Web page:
Beyond the bravado Grace was a terrific all-rounder, whose First Class batting average of around 40 accompanied a bowling average of 18, and was all the more impressive due to the state of the uncovered pitches of the time. He played his final Test match in 1899, finally hanging up his whites in 1908, aged 60.

36. Phil Taylor

Depending on which side of the bed you lay upon ‘The Power’ either shouldn’t make the list due to a lack of perceptible athleticism, or should be placed far higher due to an unrivalled 14 world championship titles.

It is for his relentless quest for perfection at the oche that he deserves to be recognised, in total securing 40 major title victories. At the age of 55 his skills finally appear to be diminishing, but with a brimming trophy cabinet and 10 televised nine-darters in the bag his legacy, and financial security, have long been assured.

35: Sir Leonard Hutton

One of England’s most headstrong cricket captains, and arguably their finest ever batsman, Yorkshireman Hutton broke team-mate Wally Hammond’s Test record score by compiling a 13-hour innings of 364 against Australia in 1938.

Sir Leonard Hutton plaq

That mark stood for 20 years, and remains an Ashes record today – Hutton relishing contests with England’s arch rivals, also winning both of his series against Australia as captain. Remarkably he achieved all of this despite prime years of his career being lost to the Second World War, where he additionally suffered significant wrist and forearm injuries.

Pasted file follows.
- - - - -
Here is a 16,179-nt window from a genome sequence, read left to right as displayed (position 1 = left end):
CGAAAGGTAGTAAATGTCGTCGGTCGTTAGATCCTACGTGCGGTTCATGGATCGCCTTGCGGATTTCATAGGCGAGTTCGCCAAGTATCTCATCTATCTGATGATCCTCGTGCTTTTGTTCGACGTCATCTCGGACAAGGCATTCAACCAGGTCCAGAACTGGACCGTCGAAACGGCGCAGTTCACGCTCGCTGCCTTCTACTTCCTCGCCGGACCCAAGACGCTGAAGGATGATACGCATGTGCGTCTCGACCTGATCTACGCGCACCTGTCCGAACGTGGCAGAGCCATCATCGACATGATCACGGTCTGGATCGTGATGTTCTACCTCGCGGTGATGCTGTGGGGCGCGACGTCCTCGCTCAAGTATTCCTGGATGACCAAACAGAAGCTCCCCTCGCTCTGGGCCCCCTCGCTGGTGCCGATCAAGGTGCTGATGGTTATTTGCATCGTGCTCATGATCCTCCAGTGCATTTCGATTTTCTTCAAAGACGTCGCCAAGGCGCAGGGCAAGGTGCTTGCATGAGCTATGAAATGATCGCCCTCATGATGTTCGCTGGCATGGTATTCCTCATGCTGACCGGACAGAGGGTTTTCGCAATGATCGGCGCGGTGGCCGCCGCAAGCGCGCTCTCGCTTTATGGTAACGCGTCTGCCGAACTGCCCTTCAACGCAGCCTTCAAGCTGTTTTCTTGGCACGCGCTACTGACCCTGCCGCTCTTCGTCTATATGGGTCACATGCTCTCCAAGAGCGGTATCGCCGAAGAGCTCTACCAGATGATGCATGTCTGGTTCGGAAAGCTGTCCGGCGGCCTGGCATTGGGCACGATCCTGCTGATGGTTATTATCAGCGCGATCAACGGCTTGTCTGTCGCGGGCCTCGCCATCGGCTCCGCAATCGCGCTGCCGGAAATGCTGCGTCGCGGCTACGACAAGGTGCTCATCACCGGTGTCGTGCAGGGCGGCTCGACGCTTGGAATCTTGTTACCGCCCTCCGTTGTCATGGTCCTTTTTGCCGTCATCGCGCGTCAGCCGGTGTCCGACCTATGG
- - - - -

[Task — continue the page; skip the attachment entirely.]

34: Sir Gordon Richards

The only jockey to ever be knighted, Sir Gordon Richards was the British flat racing champion on 26 separate occasions during a 33-year career that included almost 5000 career wins.

As the only major event he hadn’t won, the Epsom Derby became an obsession for Richards, and in 1953, in his final dash for glory, he was finally able to add the trophy to his collection, storming to victory on 5-1 joint favourite Pinza.

33: Tanni Grey-Thompson

Grey-Thompson boasts one of the most decorated careers of any athlete, her 11 gold medals spread across four Paralympic games from 1992-2004.

Hailing from Cardiff, Wales, the future wheelchair racing icon was born with spina Bifida, eventually heading to Loughborough University in pursuit of athletic excellence. This was accomplished, and a 2005 promotion to Dame Commander of the Order of the British Empire (DBE) was as much recognition of her service to disadvantaged people as it was her sparkling career on the track.

32: Virginia Wade 

Famed for her 1977 Wimbledon singles title, Wade boasts a 100% success ratio in solo Grand-Slam finals, winning all three that she contested. The only reason she doesn’t make the top 20 is due to her era not being among the strongest for the women’s game.

Her place in the hearts of British sports fans was assured via US (1968) and Australian Open (1972) singles victories that saw her rise to world number two, as well as four doubles slams, but her legacy was truly cemented by that win at SW19. 

31: Matthew Pincent

The often overlooked half of the Redgrave/Pincent dynasty, Matthew Pincent was an outstanding rower in his own right, earning gold at four consecutive Olympic games between 1992 and 2004.

Ten more gold medals at world level established him as one of the greatest the sport has ever seen; that he will forever be viewed in Redgrave’s looming shadow owes more to his colleague’s incredible achievements than any shortcomings in Pincent’s own makeup.

As we hurtle rapidly towards the top 30, let us know what you think of parts one and two. Come back tomorrow to find out who filled positions 30-21.

Written by Dom Kureen

As a young rapscallion stranded on an Island, my time is split between writing, performing spoken word, wrestling alligators and delivering uplifting pep talks to hairdressers before they prune me.
I meditate and wash daily when possible.